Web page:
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WarioWare Inc.: Mega Party Game$ Review

GR_Chimp By:
GR_Chimp
05/13/04
PRINTER FRIENDLY VERSION
EMAIL TO A FRIEND
GENRE  
PLAYERS 1- 4 
PUBLISHER Nintendo 
DEVELOPER Nintendo 
RELEASE DATE  
E What do these ratings mean?

Wario party.


Wario is Bizarro Mario, the plumber's id, a Tourette's victim obsessed with burps, boogers and bad ideas. He can't really help being so mean and nasty – to coin a phrase from Roger Rabbit, he was simple "drawn that way." But that doesn't change the fact that when it comes to being weird, Wario takes the cake.

So imagine him as the head of a multinational video game company and think about the kind of games this company would churn out. Scary stuff, but also tons of fun, as demonstrated in the breakout Game Boy Advance hit WarioWare Inc.: Mega MicroGame$ and now found as the premise behind WarioWare, Inc.: Mega Party Game$, a Gamecube remix of the original GBA title.

In the GBA game, Wario attempted to create his own high falutin' game company. Keen to downsizing and stretching the bang for the buck, Wario hired all his loony friends to create rapid-fire games that utilized simple one-button and D-pad controls. The games themselves were hardly compelling, but eventually came flying at you so quickly it would tax your memory and twitch skills unlike any other game before. Oddly enough, the result was great fun and more successful than the often needlessly complex games we see from real game companies.

The five-second bite-sized games in the GBA title have effectively been ported over to the Gamecube for Mega Party Game$, now with the added twist of more serious multiplayer. All 200 games from the GBA version are here, including picking a giant nose, jumping rope, cutting meat, watering plants – anyone familiar with the GBA game will instantly recognize these. Even more bizarre are the mini-games that re-contextualize the classic NES library; wacky nods to games like Excitebike, Super Mario, Metroid, Ice Climber and Zelda just add to the game's charm.

As a single-player game, Mega Party Games$ doesn't offer much. You can unlock stuff by scoring well in the various single-player mini-game competitions, but it just isn't as fun doing this on the GC as it was on the GBA. The intensity doesn't carry over well from the GBA to the Gamecube, working much better as a handheld title played in short spurts.

But luckily, Mega Party Game$ isn't simply a port; there's a big new multiplayer component here that changes the focus. Through clever variations, the mini-games have been given a second life for you and your friends. One has all players dancing in a disco with a rotating spotlight. When it lands on someone, he or she partakes in a mini-game. Another centers around one player's attempt to get through the mini-games, while the other players run about trying to block the mini-game screen. There's even a co-op game in which one player plays a mini-game in the dark while the other players shine lights to help illuminate the playing field. These modes try to give everyone something to do so, keeping all players on their toes and involved in each game one way or another.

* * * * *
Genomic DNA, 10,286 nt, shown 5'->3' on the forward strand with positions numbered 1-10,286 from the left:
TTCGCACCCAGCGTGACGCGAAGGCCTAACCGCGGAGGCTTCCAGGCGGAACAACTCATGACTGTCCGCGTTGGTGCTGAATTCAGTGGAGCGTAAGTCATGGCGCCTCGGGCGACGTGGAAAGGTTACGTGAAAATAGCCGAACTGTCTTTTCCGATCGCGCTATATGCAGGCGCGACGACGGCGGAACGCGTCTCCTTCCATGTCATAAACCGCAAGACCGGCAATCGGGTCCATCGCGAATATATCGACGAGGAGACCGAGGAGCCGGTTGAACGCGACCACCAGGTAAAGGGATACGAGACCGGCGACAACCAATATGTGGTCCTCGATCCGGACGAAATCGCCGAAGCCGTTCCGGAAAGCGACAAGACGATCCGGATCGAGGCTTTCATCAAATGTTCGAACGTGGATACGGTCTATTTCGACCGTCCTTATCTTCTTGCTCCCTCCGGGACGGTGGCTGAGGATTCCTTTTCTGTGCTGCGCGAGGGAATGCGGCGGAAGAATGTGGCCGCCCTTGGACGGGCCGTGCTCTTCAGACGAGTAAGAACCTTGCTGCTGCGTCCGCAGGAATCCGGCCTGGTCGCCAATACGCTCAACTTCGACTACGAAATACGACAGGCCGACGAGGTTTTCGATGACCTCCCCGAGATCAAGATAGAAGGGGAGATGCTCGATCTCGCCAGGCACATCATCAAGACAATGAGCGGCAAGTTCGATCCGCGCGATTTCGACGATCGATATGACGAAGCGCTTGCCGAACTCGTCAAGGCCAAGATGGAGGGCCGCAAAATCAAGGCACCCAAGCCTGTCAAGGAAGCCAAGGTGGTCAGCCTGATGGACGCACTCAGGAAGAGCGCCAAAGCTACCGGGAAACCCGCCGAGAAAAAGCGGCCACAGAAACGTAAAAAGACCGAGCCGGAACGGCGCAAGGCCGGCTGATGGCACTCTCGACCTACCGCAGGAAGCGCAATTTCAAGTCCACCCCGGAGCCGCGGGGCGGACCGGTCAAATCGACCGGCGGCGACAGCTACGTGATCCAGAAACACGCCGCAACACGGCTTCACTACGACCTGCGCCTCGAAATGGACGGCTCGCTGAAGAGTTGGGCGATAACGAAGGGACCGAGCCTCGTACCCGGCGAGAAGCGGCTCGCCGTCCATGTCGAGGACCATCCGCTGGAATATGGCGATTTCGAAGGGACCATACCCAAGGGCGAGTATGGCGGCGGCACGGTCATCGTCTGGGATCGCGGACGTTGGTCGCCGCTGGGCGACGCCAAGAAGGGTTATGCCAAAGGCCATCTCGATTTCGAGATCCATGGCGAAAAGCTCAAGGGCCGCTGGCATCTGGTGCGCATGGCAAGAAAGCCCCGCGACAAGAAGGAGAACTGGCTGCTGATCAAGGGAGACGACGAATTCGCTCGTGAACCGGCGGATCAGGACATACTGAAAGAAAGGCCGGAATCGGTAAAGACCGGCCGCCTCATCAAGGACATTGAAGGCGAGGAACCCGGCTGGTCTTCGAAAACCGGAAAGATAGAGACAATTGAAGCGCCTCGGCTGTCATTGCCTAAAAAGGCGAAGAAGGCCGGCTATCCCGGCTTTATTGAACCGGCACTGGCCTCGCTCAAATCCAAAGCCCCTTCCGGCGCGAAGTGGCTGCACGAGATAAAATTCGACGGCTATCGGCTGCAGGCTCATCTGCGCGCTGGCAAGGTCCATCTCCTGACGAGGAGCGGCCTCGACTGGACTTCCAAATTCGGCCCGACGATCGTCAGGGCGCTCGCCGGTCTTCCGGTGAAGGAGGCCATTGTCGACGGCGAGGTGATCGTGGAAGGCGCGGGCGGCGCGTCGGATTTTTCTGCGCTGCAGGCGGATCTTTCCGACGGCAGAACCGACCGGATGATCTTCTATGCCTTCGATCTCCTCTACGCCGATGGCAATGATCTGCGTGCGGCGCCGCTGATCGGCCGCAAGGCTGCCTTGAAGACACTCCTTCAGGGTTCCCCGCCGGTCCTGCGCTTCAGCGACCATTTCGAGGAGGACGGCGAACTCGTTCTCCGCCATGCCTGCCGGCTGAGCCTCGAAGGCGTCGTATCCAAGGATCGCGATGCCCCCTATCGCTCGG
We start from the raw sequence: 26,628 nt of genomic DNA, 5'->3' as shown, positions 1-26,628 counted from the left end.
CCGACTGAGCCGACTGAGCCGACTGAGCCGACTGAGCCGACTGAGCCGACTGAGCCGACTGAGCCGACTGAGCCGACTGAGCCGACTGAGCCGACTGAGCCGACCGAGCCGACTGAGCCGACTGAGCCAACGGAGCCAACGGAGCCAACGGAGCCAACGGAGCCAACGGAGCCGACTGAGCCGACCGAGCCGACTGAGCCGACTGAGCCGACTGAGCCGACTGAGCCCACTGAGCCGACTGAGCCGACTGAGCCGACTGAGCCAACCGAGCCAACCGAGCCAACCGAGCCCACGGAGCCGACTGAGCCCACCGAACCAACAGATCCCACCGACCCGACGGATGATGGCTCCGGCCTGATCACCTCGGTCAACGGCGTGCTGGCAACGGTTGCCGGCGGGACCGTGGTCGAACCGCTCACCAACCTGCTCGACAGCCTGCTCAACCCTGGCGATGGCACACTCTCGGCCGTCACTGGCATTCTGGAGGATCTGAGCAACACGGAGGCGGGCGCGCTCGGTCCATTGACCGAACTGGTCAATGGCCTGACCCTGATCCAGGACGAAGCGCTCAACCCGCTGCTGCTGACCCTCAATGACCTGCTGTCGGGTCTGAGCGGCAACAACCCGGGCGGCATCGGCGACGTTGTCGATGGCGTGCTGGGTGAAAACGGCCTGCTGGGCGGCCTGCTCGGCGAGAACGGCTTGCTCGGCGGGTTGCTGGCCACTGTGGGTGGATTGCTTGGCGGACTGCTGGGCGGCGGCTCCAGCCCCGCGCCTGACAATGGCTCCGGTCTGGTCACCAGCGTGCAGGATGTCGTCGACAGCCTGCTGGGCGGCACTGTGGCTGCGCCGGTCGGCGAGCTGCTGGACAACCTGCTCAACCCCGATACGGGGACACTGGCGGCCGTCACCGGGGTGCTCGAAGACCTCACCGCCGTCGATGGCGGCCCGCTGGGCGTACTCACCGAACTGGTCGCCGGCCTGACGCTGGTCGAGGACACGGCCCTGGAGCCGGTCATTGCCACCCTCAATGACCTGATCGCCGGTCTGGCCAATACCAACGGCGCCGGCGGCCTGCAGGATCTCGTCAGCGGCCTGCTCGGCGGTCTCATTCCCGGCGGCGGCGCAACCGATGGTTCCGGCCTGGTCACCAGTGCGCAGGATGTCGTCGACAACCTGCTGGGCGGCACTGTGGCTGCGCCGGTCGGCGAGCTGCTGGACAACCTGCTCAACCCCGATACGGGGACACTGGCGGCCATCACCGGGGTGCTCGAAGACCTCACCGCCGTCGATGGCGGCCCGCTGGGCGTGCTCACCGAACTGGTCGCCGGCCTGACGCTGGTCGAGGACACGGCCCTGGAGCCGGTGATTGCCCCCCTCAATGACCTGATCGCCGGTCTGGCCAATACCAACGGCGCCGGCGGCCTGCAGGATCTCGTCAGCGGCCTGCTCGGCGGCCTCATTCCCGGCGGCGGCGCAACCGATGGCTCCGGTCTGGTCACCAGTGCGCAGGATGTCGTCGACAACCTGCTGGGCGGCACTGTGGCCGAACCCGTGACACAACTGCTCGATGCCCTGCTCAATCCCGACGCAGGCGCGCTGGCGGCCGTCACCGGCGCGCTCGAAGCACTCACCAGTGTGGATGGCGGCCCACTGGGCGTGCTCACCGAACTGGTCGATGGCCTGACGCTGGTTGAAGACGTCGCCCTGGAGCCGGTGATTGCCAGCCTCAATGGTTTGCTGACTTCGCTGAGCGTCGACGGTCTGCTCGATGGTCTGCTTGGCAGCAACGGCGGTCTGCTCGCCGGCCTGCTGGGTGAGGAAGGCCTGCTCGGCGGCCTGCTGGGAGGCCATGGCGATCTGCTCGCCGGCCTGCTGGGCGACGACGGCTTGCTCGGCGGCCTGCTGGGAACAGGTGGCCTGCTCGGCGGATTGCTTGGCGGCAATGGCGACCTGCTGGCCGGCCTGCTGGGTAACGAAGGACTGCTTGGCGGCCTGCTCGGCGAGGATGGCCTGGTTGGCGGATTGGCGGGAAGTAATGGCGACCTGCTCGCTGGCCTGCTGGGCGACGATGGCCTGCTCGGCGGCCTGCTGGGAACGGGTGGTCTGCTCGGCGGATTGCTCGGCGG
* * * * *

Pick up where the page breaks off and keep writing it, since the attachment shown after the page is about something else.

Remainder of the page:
You have to appreciate the attempt to turn what was primarily a great single-player diversion into a multiplayer game - at least they tried to do something new rather than spit out a quick port job. The effort does pay off, because it's not a bad party game at all. At its best, Mega Party Game$ offers a good burst of high-powered multiplayer fun.

Unfortunately, Nintendo missed a golden opportunity by failing to add any completely new Gamecube-exclusive mini-games. You'd expect to see some more interesting gameplay changes considering the change in hardware power. Fans of the GBA game will find this particularly annoying as they won't find any surprises.

Alas, it's really just a souped up GBA game, even in its delivery. The game graphics are identical, including the plain olive background of the old-school Game Boy mini-games, though the front end and menus are pretty nice. It's charming as whole, but by and large it feels a little silly playing GBA games on a big television without actually using the Game Boy Player. Same goes for the music, which is also pulled straight from the GBA game.

Ideally, I would have much preferred to play a brand new version of WarioWare built specifically for the Gamecube, as I think it would have been better all around. But if you never played the GBA game and don't have that system, you shouldn't pass on investing in Wario's weird company, especially considering its current stock price of a mere 30 bucks. His party is more fun than Mario's, at least.

B Revolution report card
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